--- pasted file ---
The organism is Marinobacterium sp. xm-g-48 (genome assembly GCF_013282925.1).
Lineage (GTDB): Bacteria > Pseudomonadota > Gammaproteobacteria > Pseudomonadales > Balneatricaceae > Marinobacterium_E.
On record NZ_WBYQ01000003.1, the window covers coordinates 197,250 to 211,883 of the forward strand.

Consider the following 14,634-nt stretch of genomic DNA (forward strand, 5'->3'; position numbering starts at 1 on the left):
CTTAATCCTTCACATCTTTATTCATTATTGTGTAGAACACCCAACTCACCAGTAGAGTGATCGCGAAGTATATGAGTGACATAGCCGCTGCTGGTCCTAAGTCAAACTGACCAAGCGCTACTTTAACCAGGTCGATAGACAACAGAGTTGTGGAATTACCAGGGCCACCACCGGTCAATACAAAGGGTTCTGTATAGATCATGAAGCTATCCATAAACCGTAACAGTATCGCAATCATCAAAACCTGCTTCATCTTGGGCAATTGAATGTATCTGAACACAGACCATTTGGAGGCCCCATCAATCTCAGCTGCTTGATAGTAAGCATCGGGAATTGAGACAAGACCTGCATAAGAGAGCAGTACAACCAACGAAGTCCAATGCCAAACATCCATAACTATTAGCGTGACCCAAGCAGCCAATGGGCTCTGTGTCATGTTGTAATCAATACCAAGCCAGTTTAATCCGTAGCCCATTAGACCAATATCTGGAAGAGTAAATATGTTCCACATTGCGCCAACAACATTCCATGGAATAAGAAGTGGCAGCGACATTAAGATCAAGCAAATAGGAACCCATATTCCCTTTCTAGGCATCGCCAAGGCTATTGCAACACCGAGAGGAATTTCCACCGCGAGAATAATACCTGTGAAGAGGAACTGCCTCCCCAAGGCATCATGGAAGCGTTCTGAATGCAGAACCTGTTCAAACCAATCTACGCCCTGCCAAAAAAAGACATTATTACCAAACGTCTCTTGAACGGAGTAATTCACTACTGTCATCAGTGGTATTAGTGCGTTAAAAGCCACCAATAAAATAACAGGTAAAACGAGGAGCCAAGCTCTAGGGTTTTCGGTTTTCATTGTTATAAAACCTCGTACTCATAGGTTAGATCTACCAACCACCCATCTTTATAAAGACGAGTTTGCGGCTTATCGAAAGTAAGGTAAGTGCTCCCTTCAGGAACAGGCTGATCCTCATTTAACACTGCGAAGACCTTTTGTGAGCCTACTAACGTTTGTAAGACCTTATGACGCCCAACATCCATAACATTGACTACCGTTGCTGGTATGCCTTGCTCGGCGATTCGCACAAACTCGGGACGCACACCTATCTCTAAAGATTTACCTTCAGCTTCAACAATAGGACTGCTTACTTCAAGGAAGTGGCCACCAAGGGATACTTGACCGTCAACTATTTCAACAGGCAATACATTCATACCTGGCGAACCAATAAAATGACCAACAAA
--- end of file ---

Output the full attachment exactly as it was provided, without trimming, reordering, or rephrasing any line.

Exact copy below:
The organism is Marinobacterium sp. xm-g-48 (genome assembly GCF_013282925.1).
Lineage (GTDB): Bacteria > Pseudomonadota > Gammaproteobacteria > Pseudomonadales > Balneatricaceae > Marinobacterium_E.
On record NZ_WBYQ01000003.1, the window covers coordinates 197,250 to 211,883 of the forward strand.

Consider the following 14,634-nt stretch of genomic DNA (forward strand, 5'->3'; position numbering starts at 1 on the left):
CTTAATCCTTCACATCTTTATTCATTATTGTGTAGAACACCCAACTCACCAGTAGAGTGATCGCGAAGTATATGAGTGACATAGCCGCTGCTGGTCCTAAGTCAAACTGACCAAGCGCTACTTTAACCAGGTCGATAGACAACAGAGTTGTGGAATTACCAGGGCCACCACCGGTCAATACAAAGGGTTCTGTATAGATCATGAAGCTATCCATAAACCGTAACAGTATCGCAATCATCAAAACCTGCTTCATCTTGGGCAATTGAATGTATCTGAACACAGACCATTTGGAGGCCCCATCAATCTCAGCTGCTTGATAGTAAGCATCGGGAATTGAGACAAGACCTGCATAAGAGAGCAGTACAACCAACGAAGTCCAATGCCAAACATCCATAACTATTAGCGTGACCCAAGCAGCCAATGGGCTCTGTGTCATGTTGTAATCAATACCAAGCCAGTTTAATCCGTAGCCCATTAGACCAATATCTGGAAGAGTAAATATGTTCCACATTGCGCCAACAACATTCCATGGAATAAGAAGTGGCAGCGACATTAAGATCAAGCAAATAGGAACCCATATTCCCTTTCTAGGCATCGCCAAGGCTATTGCAACACCGAGAGGAATTTCCACCGCGAGAATAATACCTGTGAAGAGGAACTGCCTCCCCAAGGCATCATGGAAGCGTTCTGAATGCAGAACCTGTTCAAACCAATCTACGCCCTGCCAAAAAAAGACATTATTACCAAACGTCTCTTGAACGGAGTAATTCACTACTGTCATCAGTGGTATTAGTGCGTTAAAAGCCACCAATAAAATAACAGGTAAAACGAGGAGCCAAGCTCTAGGGTTTTCGGTTTTCATTGTTATAAAACCTCGTACTCATAGGTTAGATCTACCAACCACCCATCTTTATAAAGACGAGTTTGCGGCTTATCGAAAGTAAGGTAAGTGCTCCCTTCAGGAACAGGCTGATCCTCATTTAACACTGCGAAGACCTTTTGTGAGCCTACTAACGTTTGTAAGACCTTATGACGCCCAACATCCATAACATTGACTACCGTTGCTGGTATGCCTTGCTCGGCGATTCGCACAAACTCGGGACGCACACCTATCTCTAAAGATTTACCTTCAGCTTCAACAATAGGACTGCTTACTTCAAGGAAGTGGCCACCAAGGGATACTTGACCGTCAACTATTTCAACAGGCAATACATTCATACCTGGCGAACCAATAAAATGACCAACAAA